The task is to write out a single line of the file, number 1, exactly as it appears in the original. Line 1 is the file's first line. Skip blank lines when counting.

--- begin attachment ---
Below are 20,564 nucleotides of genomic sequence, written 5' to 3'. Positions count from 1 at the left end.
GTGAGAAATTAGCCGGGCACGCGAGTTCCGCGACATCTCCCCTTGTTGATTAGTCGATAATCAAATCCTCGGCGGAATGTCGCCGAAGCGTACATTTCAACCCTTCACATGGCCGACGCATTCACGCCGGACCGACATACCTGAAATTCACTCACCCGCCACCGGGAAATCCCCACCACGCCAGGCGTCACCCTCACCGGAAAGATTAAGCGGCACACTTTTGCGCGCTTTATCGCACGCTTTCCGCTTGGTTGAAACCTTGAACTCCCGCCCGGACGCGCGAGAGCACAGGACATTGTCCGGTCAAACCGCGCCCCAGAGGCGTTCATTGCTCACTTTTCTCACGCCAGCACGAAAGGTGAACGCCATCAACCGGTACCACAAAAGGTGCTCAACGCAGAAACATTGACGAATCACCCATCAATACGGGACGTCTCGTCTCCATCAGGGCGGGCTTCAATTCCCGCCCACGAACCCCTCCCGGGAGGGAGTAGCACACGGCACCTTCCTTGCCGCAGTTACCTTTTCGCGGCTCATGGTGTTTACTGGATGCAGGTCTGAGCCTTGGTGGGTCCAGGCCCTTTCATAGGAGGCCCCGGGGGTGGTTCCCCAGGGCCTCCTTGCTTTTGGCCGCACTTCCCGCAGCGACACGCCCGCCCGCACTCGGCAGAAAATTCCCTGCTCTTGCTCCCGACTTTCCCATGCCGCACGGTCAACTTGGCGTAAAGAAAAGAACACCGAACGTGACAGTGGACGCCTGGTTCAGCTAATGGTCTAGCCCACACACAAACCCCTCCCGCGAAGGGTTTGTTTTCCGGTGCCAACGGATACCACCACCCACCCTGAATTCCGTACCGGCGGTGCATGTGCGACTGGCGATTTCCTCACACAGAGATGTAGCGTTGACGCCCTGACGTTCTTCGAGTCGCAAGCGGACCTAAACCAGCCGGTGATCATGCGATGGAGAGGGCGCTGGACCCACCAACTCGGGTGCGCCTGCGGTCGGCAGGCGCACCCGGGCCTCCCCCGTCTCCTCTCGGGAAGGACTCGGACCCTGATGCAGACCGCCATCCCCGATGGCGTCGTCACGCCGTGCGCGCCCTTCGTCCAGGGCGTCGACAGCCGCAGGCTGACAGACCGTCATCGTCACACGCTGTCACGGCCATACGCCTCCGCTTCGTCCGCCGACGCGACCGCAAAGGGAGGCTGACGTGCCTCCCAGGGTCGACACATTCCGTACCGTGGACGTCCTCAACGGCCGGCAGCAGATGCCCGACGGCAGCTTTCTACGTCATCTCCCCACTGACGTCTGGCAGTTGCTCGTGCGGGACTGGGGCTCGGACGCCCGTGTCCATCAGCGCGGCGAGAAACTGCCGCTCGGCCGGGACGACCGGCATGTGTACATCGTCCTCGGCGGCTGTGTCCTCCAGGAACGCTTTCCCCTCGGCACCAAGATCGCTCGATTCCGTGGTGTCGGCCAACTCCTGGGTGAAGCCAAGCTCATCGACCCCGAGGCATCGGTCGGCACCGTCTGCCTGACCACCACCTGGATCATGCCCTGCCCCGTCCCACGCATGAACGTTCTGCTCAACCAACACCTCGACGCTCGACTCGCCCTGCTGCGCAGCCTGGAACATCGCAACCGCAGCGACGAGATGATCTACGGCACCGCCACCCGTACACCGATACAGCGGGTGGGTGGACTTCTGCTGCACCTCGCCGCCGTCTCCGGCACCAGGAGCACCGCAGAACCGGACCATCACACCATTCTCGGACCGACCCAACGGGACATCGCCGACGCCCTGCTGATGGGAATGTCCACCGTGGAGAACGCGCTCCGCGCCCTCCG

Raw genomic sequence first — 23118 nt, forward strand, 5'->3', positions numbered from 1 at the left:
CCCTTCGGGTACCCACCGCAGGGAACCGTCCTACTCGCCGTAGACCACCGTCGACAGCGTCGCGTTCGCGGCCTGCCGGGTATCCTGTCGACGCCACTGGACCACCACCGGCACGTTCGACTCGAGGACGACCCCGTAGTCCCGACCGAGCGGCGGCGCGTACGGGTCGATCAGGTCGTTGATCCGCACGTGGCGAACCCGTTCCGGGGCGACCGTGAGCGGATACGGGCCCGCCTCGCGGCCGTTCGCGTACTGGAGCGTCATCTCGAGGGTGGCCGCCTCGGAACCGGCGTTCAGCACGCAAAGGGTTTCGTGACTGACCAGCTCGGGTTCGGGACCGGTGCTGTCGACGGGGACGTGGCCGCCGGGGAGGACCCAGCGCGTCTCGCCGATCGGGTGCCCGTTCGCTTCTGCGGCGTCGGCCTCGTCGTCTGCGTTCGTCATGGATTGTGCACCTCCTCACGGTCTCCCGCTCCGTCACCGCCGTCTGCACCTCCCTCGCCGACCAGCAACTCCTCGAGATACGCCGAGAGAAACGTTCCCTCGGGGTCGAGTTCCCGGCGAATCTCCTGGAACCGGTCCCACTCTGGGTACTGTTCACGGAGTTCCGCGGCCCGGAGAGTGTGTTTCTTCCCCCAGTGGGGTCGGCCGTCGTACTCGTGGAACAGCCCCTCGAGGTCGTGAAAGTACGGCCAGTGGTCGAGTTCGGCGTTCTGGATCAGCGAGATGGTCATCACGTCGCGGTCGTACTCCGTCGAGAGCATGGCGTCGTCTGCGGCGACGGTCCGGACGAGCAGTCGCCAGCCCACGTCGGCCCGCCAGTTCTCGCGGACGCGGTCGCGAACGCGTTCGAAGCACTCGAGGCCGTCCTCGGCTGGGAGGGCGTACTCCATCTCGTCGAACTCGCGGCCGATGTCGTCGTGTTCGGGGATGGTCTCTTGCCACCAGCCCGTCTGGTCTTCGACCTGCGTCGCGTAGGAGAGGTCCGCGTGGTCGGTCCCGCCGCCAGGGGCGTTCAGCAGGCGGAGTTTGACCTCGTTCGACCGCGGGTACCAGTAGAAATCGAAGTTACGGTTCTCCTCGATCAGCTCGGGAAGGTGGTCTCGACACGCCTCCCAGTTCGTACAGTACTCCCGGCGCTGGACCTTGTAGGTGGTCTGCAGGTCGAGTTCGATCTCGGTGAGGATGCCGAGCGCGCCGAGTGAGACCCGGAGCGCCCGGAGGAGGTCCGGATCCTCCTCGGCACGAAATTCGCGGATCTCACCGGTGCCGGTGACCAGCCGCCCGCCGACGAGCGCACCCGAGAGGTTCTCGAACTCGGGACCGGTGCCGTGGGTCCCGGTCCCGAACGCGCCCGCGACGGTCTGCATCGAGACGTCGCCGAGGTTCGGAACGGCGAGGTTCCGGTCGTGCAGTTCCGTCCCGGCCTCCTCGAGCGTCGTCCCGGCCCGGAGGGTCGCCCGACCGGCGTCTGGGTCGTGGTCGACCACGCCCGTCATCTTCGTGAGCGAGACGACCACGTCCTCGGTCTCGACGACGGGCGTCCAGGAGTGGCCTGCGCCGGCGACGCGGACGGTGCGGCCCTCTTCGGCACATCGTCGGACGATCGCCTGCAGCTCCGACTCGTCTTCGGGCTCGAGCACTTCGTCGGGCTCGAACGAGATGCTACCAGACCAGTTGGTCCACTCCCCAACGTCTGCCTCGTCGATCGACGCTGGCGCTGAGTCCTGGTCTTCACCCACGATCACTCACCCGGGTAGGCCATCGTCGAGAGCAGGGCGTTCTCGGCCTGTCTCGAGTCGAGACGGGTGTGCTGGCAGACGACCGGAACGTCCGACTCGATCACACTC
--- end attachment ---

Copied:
Below are 20,564 nucleotides of genomic sequence, written 5' to 3'. Positions count from 1 at the left end.